Please evaluate the following statement:

V1. I would support investing in renewable energy.
V2. I would support investing in renewable energy, even if it increases my taxes by .01%.
V3. I would support investing in renewable energy, even if it increases my taxes by .1%.
V4. I would support investing in renewable energy, even if it increases my taxes by 1%.

A few patterns emerge. First, overall we find that most respondents supported investment, with some sensitivity to costs. Support drops by about 6% when tax increases of under 1% are presented and dropping by nearly 14% when a tax increase of 1% is presented. Secondly, Republicans are particularly sensitive to taxes, whereas Democrats do not seem to be. The partisan variance could be explained by a difference in perceptions of the cost versus benefit of renewable resource investment.

A 2015 Pew Research Center survey asked respondents about the fairness of their tax payments considering what they get from the federal government. While 53% believed they pay the right amount, 40% agreed that they pay more than their fair share. The same study shows views of the IRS to be near mirror images, with Democrats having a largely positive view (62% favorable) compared to Republicans (64% unfavorable). Taken as a whole, one may assume those that may be generally supportive of environmental policies, especially if viewing through a partisan lens, may not believe that a tax increase of 1% would be worth the cost.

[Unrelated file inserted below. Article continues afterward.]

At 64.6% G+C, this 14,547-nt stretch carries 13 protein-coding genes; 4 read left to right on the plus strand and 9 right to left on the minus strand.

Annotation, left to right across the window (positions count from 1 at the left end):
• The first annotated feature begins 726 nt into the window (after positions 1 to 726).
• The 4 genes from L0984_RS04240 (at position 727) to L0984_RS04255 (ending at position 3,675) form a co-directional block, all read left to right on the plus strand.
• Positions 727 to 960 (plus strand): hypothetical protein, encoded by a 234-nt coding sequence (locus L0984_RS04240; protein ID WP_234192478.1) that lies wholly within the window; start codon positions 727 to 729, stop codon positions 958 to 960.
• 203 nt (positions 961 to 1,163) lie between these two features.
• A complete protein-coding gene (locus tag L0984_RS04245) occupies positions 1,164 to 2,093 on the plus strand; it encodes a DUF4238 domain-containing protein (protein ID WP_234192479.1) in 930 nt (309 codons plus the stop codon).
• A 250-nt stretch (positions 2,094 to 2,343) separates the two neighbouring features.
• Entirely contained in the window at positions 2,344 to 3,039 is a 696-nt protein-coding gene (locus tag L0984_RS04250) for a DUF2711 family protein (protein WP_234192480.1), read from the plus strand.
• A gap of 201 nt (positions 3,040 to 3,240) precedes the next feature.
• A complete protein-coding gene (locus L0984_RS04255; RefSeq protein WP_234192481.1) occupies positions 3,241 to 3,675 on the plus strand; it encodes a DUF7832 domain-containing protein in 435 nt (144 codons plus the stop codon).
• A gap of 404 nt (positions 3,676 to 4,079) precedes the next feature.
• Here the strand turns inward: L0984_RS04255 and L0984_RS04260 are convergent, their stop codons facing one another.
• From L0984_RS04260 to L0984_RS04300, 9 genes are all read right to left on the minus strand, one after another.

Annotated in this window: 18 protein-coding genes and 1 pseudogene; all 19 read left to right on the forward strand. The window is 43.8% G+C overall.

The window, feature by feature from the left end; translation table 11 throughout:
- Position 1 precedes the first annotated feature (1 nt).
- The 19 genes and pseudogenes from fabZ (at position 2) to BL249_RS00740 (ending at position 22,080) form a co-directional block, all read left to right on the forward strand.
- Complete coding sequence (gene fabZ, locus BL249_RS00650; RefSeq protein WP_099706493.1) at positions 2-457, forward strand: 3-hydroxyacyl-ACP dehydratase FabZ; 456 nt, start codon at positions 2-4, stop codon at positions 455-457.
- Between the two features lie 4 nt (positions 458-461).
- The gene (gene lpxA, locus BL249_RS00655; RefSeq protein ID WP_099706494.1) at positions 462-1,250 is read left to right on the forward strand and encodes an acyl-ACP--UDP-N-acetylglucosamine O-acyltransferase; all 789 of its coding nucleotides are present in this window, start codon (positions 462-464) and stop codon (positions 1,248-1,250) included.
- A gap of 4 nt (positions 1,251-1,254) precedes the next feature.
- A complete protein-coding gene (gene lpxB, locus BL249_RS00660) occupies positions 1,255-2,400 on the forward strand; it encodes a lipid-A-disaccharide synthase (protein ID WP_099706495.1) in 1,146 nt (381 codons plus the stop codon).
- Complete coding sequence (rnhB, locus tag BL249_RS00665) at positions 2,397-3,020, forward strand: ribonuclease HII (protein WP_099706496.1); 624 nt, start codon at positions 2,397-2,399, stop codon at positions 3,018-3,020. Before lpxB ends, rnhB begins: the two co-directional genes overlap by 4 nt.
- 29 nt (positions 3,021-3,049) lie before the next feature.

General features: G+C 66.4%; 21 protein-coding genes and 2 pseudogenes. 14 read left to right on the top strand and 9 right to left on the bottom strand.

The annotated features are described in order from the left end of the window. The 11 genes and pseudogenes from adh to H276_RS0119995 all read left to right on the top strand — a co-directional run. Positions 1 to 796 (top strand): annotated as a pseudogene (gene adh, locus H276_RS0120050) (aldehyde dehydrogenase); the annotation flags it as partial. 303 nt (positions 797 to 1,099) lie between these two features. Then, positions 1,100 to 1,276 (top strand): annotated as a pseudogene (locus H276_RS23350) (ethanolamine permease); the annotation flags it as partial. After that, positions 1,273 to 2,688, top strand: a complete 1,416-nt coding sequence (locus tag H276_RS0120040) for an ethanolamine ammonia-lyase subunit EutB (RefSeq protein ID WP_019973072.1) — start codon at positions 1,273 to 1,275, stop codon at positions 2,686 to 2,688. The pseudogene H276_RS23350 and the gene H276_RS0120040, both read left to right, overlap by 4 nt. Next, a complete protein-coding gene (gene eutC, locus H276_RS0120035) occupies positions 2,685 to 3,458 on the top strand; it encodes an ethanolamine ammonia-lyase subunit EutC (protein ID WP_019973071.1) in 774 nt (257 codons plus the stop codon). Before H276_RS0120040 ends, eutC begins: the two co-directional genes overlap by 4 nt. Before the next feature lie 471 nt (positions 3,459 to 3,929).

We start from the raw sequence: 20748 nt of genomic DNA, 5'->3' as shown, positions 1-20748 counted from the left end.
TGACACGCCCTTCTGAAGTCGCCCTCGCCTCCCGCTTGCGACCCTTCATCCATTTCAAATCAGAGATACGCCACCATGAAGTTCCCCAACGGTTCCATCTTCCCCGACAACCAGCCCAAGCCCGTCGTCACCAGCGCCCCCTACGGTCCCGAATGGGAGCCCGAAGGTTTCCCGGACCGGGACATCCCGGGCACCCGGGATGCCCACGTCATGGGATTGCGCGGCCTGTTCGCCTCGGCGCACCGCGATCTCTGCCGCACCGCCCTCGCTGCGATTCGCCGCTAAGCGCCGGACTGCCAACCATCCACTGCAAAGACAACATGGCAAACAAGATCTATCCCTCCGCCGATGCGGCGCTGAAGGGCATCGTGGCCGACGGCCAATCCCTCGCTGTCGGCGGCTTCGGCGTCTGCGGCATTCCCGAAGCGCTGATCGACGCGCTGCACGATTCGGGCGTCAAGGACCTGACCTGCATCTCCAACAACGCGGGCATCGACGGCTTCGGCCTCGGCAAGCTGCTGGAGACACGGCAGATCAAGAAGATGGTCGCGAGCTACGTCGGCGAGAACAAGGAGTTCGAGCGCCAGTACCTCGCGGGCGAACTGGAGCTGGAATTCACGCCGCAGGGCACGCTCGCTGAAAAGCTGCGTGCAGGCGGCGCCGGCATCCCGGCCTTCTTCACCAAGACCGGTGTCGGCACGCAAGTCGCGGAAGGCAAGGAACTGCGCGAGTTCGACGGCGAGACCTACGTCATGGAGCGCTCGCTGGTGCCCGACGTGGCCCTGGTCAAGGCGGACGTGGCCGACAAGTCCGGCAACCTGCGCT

Our findings are consistent with previous research on partisan divergence on investing in renewable energy reflected in both the United States and Canada. American Republicans are significantly less likely to believe that climate change is occurring due to human activity than Democrats. Likewise, members of the Federal Conservative Party in Canada are also less likely to believe that climate change is occurring. One of the reasons for this ideological gap in both countries could be explained by skepticism about the veracity of findings by climate scientists as 47% of Americans in 2011 believed that scientists were exaggerating evidence about global warming. Our own survey finds that almost all Democrat respondents stated they believed climate change and global warming existed (97.3% and 97.1% respectively), while Republican respondents were not only less supportive, but more sensitive to the terms climate change (65.2%) and global warming (56%).

Our findings also are consistent with tax-sensitivity, especially among Republicans, but does not suggest that this is an insurmountable hurdle. A report from the University of Michigan finds public support for a carbon tax, regardless of party identification, increased when use for the revenue of the tax was specified, especially when the revenues were marked for research in renewable energy.

Overall, our findings suggest the potential for broad support in renewable energy investments, but greater consideration to tax-sensitivity and how tax money will be spent is crucial to maintaining this support. The findings also suggest it might be possible to sidestep some of the thornier environmental issues by focusing on renewable energy. For example, a Pew Research Center survey shows a stark partisan divergence on the perceived causes of climate change, with 71% of Democrats and Democratic-leaning independents believing that climate change is mainly caused by human activity, compared to only 27% of Republicans and Republican-leaning independents. By separating the renewable energy discussion from the broader climate change debates, it may be possible to construct policies that are both cost-efficient and convey the concrete advantages that come from investing in renewable energy.